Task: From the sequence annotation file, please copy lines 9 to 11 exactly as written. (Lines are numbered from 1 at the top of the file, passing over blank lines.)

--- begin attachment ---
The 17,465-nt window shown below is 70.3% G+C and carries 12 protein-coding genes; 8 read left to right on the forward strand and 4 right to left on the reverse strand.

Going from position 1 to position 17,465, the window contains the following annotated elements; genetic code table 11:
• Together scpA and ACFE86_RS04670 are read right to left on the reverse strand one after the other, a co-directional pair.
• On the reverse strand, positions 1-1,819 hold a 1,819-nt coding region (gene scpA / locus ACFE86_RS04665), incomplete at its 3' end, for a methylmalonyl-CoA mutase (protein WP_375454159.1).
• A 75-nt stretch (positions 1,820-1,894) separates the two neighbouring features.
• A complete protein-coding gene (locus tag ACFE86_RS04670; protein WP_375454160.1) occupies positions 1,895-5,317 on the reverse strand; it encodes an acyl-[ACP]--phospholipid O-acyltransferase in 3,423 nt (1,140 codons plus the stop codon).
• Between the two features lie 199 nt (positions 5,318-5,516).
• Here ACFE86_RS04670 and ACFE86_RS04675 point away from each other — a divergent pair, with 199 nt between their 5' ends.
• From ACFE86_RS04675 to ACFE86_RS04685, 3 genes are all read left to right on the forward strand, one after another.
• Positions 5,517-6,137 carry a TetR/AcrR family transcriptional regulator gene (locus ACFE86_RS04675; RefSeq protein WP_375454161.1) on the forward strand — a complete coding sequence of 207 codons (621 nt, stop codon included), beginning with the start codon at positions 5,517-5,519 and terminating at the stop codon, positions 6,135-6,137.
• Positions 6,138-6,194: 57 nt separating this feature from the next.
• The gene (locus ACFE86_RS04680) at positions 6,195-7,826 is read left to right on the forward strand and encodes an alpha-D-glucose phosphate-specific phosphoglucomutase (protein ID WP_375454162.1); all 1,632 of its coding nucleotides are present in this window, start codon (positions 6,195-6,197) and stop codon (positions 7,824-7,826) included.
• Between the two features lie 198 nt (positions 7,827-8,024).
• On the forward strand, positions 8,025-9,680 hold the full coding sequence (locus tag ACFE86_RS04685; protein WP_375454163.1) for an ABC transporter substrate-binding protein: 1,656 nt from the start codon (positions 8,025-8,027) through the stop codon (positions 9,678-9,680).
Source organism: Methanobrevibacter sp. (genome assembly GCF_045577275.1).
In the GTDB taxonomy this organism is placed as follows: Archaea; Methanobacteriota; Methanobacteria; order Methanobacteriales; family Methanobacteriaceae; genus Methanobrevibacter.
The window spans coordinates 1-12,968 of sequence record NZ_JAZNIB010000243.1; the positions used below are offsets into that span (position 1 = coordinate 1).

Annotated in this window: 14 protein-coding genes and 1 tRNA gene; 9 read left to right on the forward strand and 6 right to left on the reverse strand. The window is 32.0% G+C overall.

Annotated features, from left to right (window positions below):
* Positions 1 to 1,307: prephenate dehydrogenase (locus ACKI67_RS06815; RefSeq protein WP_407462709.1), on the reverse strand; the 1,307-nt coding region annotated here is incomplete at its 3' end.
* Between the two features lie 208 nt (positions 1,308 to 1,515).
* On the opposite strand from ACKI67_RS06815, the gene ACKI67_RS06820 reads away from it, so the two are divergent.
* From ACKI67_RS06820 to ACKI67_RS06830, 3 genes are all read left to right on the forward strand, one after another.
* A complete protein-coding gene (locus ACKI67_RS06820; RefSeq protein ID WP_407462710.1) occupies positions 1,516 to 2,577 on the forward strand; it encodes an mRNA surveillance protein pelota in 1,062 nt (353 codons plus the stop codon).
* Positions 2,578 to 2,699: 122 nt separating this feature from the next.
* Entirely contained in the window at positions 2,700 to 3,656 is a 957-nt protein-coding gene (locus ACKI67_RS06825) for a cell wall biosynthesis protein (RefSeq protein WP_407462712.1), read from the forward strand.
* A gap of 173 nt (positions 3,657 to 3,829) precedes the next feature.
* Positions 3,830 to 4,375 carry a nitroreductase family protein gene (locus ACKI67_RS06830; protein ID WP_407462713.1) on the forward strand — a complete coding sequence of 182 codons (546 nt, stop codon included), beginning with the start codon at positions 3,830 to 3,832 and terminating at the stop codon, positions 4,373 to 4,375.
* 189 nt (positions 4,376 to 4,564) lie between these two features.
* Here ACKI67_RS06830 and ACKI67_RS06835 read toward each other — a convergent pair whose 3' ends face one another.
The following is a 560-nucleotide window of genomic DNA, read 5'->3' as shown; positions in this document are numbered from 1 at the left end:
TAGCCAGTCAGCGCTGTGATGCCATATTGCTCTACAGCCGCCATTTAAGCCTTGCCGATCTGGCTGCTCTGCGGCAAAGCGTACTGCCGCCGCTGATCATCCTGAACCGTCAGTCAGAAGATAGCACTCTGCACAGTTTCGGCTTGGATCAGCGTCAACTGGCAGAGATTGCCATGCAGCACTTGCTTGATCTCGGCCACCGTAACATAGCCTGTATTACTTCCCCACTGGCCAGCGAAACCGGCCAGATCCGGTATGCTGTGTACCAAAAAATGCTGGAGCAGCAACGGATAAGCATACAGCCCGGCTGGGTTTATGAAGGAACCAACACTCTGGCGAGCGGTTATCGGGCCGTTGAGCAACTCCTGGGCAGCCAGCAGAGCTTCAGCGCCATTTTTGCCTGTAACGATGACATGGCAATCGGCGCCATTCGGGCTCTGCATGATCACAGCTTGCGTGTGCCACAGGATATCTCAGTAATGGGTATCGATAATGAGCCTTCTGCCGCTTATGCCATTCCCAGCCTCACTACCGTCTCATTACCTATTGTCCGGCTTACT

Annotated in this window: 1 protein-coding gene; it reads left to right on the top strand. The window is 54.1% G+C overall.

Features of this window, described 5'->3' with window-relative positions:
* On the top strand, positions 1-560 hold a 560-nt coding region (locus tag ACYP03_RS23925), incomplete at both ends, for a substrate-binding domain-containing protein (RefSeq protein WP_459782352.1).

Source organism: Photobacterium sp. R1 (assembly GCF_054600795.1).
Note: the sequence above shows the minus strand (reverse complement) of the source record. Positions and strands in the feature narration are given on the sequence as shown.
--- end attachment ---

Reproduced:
• From ACFE86_RS04675 to ACFE86_RS04685, 3 genes are all read left to right on the forward strand, one after another.
• Positions 5,517-6,137 carry a TetR/AcrR family transcriptional regulator gene (locus ACFE86_RS04675; RefSeq protein WP_375454161.1) on the forward strand — a complete coding sequence of 207 codons (621 nt, stop codon included), beginning with the start codon at positions 5,517-5,519 and terminating at the stop codon, positions 6,135-6,137.
• Positions 6,138-6,194: 57 nt separating this feature from the next.